Saudi Shi’ites have started staging small protests in the kingdom’s Eastern Province, the source of much of the Gulf Arab state’s oil wealth.
The top oil exporter and U.S. ally has so far avoided unrest like in Egypt or Tunisia but Shi’ite protests have made markets worried whether Saudi Arabia is insulated from larger anti-government demonstrations.
Saudi Arabia applies the Wahhabi austere version of Sunni Islam, and minority Shi’ites say that, while their situation has improved slightly under reforms launched by King Abdullah, they still face many restrictions and discrimination. The government denies these charges.
WHAT DO SAUDI SHI’ITES DEMAND?
Shi’ites have long complained of second class status in the absolute monarchy. They also want the release of Shi’ite prisoners, some of whom were arrested during previous protests.
Shi’ites, who make up to 15 percent of the 19 million Saudi population, say they are not represented in the cabinet, they struggle to land senior government and security jobs and are viewed as heretics or even agents of Iran by the Saudi authorities and hardline Sunni clerics.
Despite being home to most of Saudi Arabia’s oil wealth, the Eastern Province is less affluent than the capital Riyadh or other Saudi cities. The government has announced investments in the Shi’ite main Gulf coast stronghold of Qatif, but Shi’ites say their villages are underdeveloped and neglected.
Under reforms started by King Abdullah, Shi’ites say they can now practice their faith relatively freely in Qatif but want recognition and equal benefits enjoyed by Sunni counterparts.
In petitions and meeting with top officials, Shi’ites have demanded for years to open mosques and worship places outside Qatif. The port city of Dammam has only one Shi’ite mosque and nearby Khobar none despite many Shi’ites living there.
Authorities have closed at least nine places of worship in Khobar and the Ahsa region, the U.S. government said in a report in November. Shi’ite activists say authorities have signalled since protests started that places of worship in Khobar might be allowed but caution that similar promises were made in the past.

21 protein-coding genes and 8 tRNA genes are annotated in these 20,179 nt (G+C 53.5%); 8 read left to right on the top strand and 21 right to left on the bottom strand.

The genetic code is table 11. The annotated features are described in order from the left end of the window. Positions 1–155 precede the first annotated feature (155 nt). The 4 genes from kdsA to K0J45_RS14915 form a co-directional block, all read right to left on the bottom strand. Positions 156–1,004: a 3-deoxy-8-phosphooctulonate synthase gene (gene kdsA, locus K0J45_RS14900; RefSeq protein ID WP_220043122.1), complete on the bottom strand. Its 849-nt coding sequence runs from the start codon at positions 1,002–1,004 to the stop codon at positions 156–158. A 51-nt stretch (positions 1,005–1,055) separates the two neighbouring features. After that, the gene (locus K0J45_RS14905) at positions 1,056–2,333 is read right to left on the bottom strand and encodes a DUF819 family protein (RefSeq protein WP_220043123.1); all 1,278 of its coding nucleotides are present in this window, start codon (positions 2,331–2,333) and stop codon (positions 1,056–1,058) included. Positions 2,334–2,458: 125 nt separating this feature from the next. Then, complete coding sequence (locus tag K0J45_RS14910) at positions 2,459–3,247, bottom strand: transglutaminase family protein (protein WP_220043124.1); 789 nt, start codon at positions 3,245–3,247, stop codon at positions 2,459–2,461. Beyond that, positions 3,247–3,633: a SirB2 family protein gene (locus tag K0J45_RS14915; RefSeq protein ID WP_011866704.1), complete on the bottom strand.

CAN SHI’ITES PROTESTS GET LARGER?
Since protests started in the Qatif area the marches have grown, drawing up to 200 each time and spreading to Hofuf, more than 100 kilometres south of Qatif.
Moderate Shi’ite leaders say they struggle to restrain frustrated young people emboldened by protests of their brethern against the Sunni Al Khalifa ruling family in nearby Bahrain.
“All the oil comes from here but we don’t benefit. We want jobs, housing,” shouted a young man at a protest in Qatif last week.
But the protests are still smaller and more peaceful than in 2009 when hundreds of Shi’ites clashed with police after firebrand preacher Nimr al-Nimr broke a taboo by suggesting that Shi’ites could one day seek their own state — a call heard only rarely since the 1979 Iranian revolution, which stirred unrest among Saudi Shi’ites.
Shi’ite leaders who went into exile after the 1979 protests returned in the 1990s under a deal with the government.
But Iran’s rising influence, especially since the 2003 U.S. invasion of Iraq, which empowered that country’s Shi’ite majority, has also revived official fears that Shi’ites could become a fifth column against the Saudi state.
Protesters this time have held up posters saying they do not want to overthrow the government.
Several Shi’ite leaders have signed petitions together with moderate Sunni activists across the country asking the king to hold elections in the absolute monarchy which has no elected parliament.
Many young Shi’ites say they back a general call by activists on Facebook to stage a “Day of Rage” across Saudi Arabia on Friday but it is unclear how many will respond as the government has warned that such protests are illegal.
WHAT ARE THE CHANCES OF PROTESTS AFFECTING OIL FACILITIES?
Many Shi’ites in the eastern province work in the oil industry, especially at state giant Saudi Aramco so they have no interest in disrupting oil flows and their livelihood. Their conditions are better than Shi’ites in Bahrain or Iraq as they still benefit from a welfare state though complain they get less than Sunnis. An estimated 10,000 Shi’ites study abroad on government grants.
HOW MANY SHI’ITES LIVE IN SAUDI ARABIA ?
There are no official figures. Government officials say less than 10 percent of Saudis are Shi’ites but human rights activists and diplomats put it up to 12-15 percent. Most Shi’ites live in the east near Bahrain, where Shi’ites challenge the Sunni government but there are also Shi’ites living in the holy city of Medina and some in Jeddah in western Saudi Arabia.
Shi’ites of the Ismaili sect are in the majority in Najran near the Yemen border, where no protests have been reported yet. Their community leaders say they face restrictions in getting senior state jobs but authorities have reached out more to them to win their loyalty in the volatile Yemen border region.